Prescription peptides like insulin or semaglutide are made, of course, by pharmaceutical companies. There’s a by-product of synthesizing some peptides that’s called a lipopolysaccharide (LPS), which causes an immune response—an undesirable side effect. Pharmaceutical companies strip out the LPS in their peptides; you can feel confident that your prescription peptide doesn’t contain LPS. Compounding pharmacies, which supply the large grey market for peptides, should do so but don’t always. This is where having a practitioner with years of experience in the space makes a critical difference. “You need to know where the peptides are sourced from,” says Benson. “Most reputable compounding pharmacies are fine.”

Some people are also using peptides made by peptide research companies, Benson says, despite the fact that they are labeled “for research purposes only,” and that they’re not for human consumption. Benson says that a select few of these companies produce better-quality peptides than those from compounding pharmacies. And some peptide research companies provide transparency and third-party testing, whereas compounding pharmacies can often be less transparent.

Standards need to be extremely high: You’re injecting this into your body, so it is important to work with a practitioner who has this knowledge and can steer you in the right direction.

Beyond sourcing safe peptides, the right practitioner can also combine peptides to work synergistically to maximize results, Benson says. “When you stack certain peptides in groups, you can effect even greater change,” she says.

How Much Does Quality Peptide Therapy Cost?

“Peptides and peptide cocktails are not cheap, and they add up very quickly,” says Few. “They are still prohibitively expensive for many people.” In fact, a remarkably low price for peptide therapy is a huge red flag that the peptides might not be safe, says Benson. “Correctly sourced peptides are not inexpensive to make,” she says. “And the knowledge an experienced practitioner brings to sourcing peptides is more than worth it.”

Again, context is important with peptides, Benson continues: “Depending on the patient, we build a foundation with nutrition and lifestyle—how much natural vs artificial light are they getting exposed to from a circadian rhythm standpoint, how much sleep and movement, what’s their diet, how are their anxiety levels? All of these things affect how you feel and how you heal. Peptides aren’t a one-and-done fix.”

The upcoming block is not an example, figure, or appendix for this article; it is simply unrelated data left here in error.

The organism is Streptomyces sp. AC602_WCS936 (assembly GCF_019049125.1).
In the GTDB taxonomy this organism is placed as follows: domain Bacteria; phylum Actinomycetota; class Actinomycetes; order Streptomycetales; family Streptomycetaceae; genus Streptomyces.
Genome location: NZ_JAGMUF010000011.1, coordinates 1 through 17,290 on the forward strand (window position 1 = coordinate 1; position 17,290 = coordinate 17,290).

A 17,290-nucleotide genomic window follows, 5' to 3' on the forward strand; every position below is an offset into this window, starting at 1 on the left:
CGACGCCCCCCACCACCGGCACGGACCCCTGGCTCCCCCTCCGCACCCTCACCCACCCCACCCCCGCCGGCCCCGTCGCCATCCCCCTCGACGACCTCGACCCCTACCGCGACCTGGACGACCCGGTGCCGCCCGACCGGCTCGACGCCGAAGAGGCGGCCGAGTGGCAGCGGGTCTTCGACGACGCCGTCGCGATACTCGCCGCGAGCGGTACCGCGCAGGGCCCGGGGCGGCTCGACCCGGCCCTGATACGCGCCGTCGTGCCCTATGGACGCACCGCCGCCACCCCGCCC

What’s Next for Peptides?

Today, you’re more likely to see peptide therapy offered by a naturopath than an MD. And some doctors remain skeptical. So much is still unknown or at least unproven by double-blinded clinical studies. Both Benson and Few look forward to more research.

“For many people, peptides are a safer way to optimize their health,” says Benson. “And as more doctors become educated and feel empowered and confident in recommending them to their patients, the more people can take advantage of peptides.”

“Western medicine often views the naturopathic side as a threat,” says Few. “But this is a fascinating and important side of science. A number of these concepts appear to be worthy. I’m more than curious about peptides, and I believe there’s a role for them.”

What About Peptides for Aging Skin?

Peptides can help treat the natural ravages of aging in our bodies, and a number of peptides (copper peptides and collagen peptides, among many others) have been shown to work topically, improving the way skin looks and feels. Oral hydrolyzed collagen peptide supplements also show some promise for skin rejuvenation as well as hair. And Benson finds that some injected peptides improve her patients’ skin dramatically.

At goop, we sell—and make—clean skin care that includes peptides made for topical application. Our clinically tested Youth-Boost serum was formulated with peptides to address static and dynamic wrinkles, elasticity, volume loss, visible pores, pigmentation, vascularization, and moisturization. Few combines peptides with skin-boosting retinol in a transformative new skin treatment, and Dr. Augustinus Bader includes peptides in his bestselling Rich Cream.

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  2. Dr. Few Skincare
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  3. Augustinus Bader
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This article is for informational purposes only, even if and regardless of whether it features the advice of physicians and medical practitioners. This article is not, nor is it intended to be, a substitute for professional medical advice, diagnosis, or treatment and should never be relied upon for specific medical advice. The views expressed in this article are the views of the expert and do not necessarily represent the views of goop.